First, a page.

When Melinda Taplin was diagnosed with breast cancer over 10 years ago, her brother, a physician, connected her with Dr. Susan Love. It was often difficult to even articulate the questions Melinda wanted to ask her doctor, but Dr. Susan Love’s Breast Book provided guidance and understanding so Melinda could formulate her questions. Despite the knowledge that exists there are still many unanswered questions that can help prevent and cure breast cancer. The Foundation is undertaking much of that research.
The need to address unanswered questions is the motivation behind our Melinda’s Rosé partnership with Dr. Susan Love Foundation for Breast Cancer Research.
There is an opportunity to participate in a conversation with Dr. Susan Love when Dr. Stephen Taplin hosts her virtually at Taplin Cellars on
Thursday, August 13th at 4:30pm Pacific Time
Register for the full Taplin Cellars tasting package for $375 with a donation to the Foundation included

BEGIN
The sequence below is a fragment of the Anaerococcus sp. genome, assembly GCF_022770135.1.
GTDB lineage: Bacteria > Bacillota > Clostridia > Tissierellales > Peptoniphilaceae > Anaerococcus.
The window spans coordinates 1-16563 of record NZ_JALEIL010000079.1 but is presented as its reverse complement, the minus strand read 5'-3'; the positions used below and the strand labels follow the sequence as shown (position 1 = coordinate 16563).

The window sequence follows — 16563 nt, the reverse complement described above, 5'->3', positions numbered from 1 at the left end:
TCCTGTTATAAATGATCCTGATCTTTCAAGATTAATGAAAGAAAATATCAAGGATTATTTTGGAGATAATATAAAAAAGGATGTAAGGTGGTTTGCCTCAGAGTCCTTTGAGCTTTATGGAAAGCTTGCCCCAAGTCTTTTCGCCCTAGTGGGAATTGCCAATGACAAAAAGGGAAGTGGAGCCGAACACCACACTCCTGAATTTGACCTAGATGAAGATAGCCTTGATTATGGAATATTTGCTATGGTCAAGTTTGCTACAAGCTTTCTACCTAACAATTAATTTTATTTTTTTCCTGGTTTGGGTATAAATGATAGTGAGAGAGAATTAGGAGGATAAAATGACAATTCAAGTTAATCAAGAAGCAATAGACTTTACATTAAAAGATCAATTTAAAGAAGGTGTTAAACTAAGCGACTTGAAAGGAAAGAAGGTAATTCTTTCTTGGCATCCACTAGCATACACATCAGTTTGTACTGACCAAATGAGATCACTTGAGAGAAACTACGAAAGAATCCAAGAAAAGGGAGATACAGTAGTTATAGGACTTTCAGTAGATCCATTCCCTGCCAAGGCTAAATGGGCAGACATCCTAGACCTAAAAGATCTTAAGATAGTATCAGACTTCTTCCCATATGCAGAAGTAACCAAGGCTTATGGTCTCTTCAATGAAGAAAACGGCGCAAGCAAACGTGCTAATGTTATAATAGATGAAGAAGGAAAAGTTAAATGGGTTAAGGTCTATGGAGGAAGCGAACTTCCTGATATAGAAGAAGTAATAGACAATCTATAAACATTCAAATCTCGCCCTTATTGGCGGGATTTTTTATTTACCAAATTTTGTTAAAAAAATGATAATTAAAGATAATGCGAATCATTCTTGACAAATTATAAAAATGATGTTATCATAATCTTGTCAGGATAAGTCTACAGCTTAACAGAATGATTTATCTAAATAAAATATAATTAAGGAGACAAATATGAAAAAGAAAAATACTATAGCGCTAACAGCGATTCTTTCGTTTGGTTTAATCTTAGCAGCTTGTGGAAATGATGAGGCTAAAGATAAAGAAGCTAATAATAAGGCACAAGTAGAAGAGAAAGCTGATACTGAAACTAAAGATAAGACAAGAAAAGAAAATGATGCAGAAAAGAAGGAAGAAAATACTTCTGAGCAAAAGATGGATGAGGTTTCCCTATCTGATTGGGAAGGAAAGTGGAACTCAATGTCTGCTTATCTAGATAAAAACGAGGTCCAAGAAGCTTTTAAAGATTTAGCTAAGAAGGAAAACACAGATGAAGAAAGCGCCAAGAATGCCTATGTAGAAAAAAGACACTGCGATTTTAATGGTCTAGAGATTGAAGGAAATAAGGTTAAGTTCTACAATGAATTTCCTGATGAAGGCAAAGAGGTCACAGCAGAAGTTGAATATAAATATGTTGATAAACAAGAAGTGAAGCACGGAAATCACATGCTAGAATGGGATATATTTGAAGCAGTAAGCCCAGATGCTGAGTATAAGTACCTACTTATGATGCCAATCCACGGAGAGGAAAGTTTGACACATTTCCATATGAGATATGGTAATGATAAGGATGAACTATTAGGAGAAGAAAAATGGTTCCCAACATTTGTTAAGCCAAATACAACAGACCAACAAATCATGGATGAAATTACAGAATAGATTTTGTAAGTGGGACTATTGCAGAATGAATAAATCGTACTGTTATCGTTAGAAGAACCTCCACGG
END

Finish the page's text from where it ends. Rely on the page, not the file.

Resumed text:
The package includes two bottles of Melinda’s Rosé and a bottle of the 2016 vintage of the Cabernet Sauvignon from the Taplins’ 155-year-old renowned estate. This wine has not yet been released to the public, so participants are in for a treat!
Register with wine package and donation here.
Thursday, August 6th is the last day to order your tasting package to receive it in time for the event.
You can also register for the event, without the wine tasting package, for $50 here.
Why Dr. Susan Love Foundation for Breast Cancer Research? Because of their approach based on evidence, because of their innovative thinking, and because they are looking for answers that are relevant to women. Just to give an example, you would think that in the 21st century human anatomy is well understood. Surprisingly, the breast and its ducts are understudied. Breast cancer likely originates in the breast ducts, so understanding the ductal system is crucial to finding the cause of breast cancer. Dr. Susan Love Foundation for Breast Cancer research is using ultrasound technology to map the usual anatomy of the ductal breast system. In science, it is often these overlooked areas that can provide the knowledge we need to fully prevent disease.
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